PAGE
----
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Re: Next AWWSW telecon Tue 4/14

From: Jonathan Rees <jar@creativecommons.org>
Date: Tue, 14 Apr 2009 08:39:09 -0400
Message-ID: <760bcb2a0904140539w3b0c9d2fuff1ea3d34cc05472@mail.gmail.com>
To: Michael Hausenblas <michael.hausenblas@deri.org>
Cc: AWWSW TF <public-awwsw@w3.org>
On Tue, Apr 14, 2009 at 6:29 AM, Michael Hausenblas
<michael.hausenblas@deri.org> wrote:
> Jonathan,
>> If Michael is present: report on what Michael has done
> Yes, Michael will be present ;)
> Additionally I've got a new proposal [1], based on our early discussion re
> As we seem to agree the term non-information resource is (at best)
> misleading and only relevant for certain applications (such as found in the
> Web of Data realm). Still, we might want to be able to differentiate between
> 'things available on the Web' and 'things, be it abstract things like
> concepts or real-world objects, which are *not* available directly on the
> Web, but only descriptions of them exist (that are accessible via the Web)'.

Any time you define any class, you are distinguishing between the
things in that class from the things that aren't.  Thus we have people
and non-people, countries and non-countries, etc. I've been trying to
steer the effort toward developing and refining as many definitions
and properties as necessary to capture the different things and
phenomena that are on the table. So if you can articulate what's in a
class, you'll automatically know what's not in it.

Defining a thing-on-the-web class might be useful (assuming the
definition were honed a bit), so let's try
to do that. But having done so we would then have to ask how that
class relates to the other classes we've been talking about.

I don't like your characterization, because there are many things that exist,
are not on the web, and are *not* described. There are also many things
that are just like things that are on the web, in that they *could* be on the
web, but just happen to not be on the web.

> Well, here is my proposal: as depicted in [1], let us define 'resource', and
> a sub-set of it, called 'dereferencable resource' where the former covers
> everything one could imagine and the latter is the base for all generic,
> FTRR, REST, etc. resources. This would enable us to talk about resources in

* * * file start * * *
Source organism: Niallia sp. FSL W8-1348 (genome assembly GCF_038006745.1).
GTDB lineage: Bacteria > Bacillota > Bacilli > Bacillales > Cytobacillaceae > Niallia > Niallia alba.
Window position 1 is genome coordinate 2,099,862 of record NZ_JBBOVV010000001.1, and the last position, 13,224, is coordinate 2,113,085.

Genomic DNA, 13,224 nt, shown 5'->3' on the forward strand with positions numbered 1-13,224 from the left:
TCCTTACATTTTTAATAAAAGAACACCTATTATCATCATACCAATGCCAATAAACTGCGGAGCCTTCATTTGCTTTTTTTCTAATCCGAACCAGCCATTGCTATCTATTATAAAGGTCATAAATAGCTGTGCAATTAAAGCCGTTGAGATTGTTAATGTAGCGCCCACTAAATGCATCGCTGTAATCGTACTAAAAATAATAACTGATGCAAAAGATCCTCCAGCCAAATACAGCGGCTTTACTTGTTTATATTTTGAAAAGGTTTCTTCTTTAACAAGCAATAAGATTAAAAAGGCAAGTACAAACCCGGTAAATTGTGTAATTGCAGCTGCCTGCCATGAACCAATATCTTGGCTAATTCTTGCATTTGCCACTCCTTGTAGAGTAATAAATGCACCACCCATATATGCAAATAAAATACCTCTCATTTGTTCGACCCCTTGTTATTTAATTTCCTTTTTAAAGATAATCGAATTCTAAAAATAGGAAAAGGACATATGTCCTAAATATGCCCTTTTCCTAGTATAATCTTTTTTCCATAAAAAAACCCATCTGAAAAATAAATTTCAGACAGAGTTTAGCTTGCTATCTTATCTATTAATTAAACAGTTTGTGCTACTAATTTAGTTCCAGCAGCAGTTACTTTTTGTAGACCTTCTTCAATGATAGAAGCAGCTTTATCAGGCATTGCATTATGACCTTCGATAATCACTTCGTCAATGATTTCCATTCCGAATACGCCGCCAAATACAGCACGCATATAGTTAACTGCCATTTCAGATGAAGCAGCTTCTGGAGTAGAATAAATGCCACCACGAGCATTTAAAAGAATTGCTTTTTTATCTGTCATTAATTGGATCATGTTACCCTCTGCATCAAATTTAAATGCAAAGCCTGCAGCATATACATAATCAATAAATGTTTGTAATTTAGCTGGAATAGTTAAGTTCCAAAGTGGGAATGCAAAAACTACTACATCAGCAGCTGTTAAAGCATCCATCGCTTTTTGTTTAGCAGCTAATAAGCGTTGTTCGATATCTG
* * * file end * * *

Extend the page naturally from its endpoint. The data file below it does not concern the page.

> general (that is in applications that don't have to or don't want to care
> about the difference) and point out the difference in cases where this is
> important (aka Web of Data).

Actually I'd say that one 'dereferences' a URI, not a resource
(generally), and that one 'accesses' a resource (an accessible
resource, in particular). Let's be extra careful about use/mention

And please - no more definitions of "resource"! We already have at
least four of them (2616, 3986, AWWW, and RDF) and certainly don't
need another.

What you are describing is similar to what RFC 2616 calls 'network
data object'. That's fine but note that 'accessible' (or 'has
dereferenceable URI') is not at all the same as what TimBL calls
'generic resource' - in particular, while a 'network data object' is
on the web by definition, there are generic resources that are not on
the web. One thing we could try to figure out is whether there exists
(in the model we are developing) a 'network data object' that is not a
'generic resource'.

Accessible is also different from ftrr and REST. This is my point in
making all of these diagrams: "on the web" is just plain different
from the cluster of {REST, FTRR, generic resource, information
resource} because the latter terms are not defined with respect to the
web - the members of these classes include many things that are not on
the web (and, if you listen to Larry Masinter, they are *disjoint*
the class of network data objects - a network data object can *hold*
Moby Dick, so that you get (a copy of) Moby Dick when you GET the
network data object, but Moby Dick is not itself a network data

As I've done with others, I'm going to push back on any attempt to
look at the class 200-response-permitted-for until we've understood
*all* class definitions and their interrelations more clearly. It
sounds like you want to go straight to that issue, and I cry foul.
We've got to understand the completely ordinary web-things whose URIs
are leading to 200 responses before we can possibly go beyond that to
semantic-webby things.

> Forgive me in case I'm rehashing old/already existing proposals - this is
> likely not due to my ignorance. Happy to learn if others had thoughts in the
> same direction.

I'm sort of frustrated because I feel like I'm saying the same thing
over and over and people aren't getting it (not that this isn't my
fault). I read what's been written, with special attention to what's
said "normatively", put all existing definitions in one place, try to
explain the differences, and ask for help making a coherent synthesis.
I thought that this accessible vs. generic-resource distinction had
been made clear, as both Tim and I have brought it up many times, but
I admit that the idea is not necessarily accessible (as it were). If
discussion to date is not recorded in a form that makes sense, that's
a problem we have to fix.

Received on Tuesday, 14 April 2009 12:39:44 GMT

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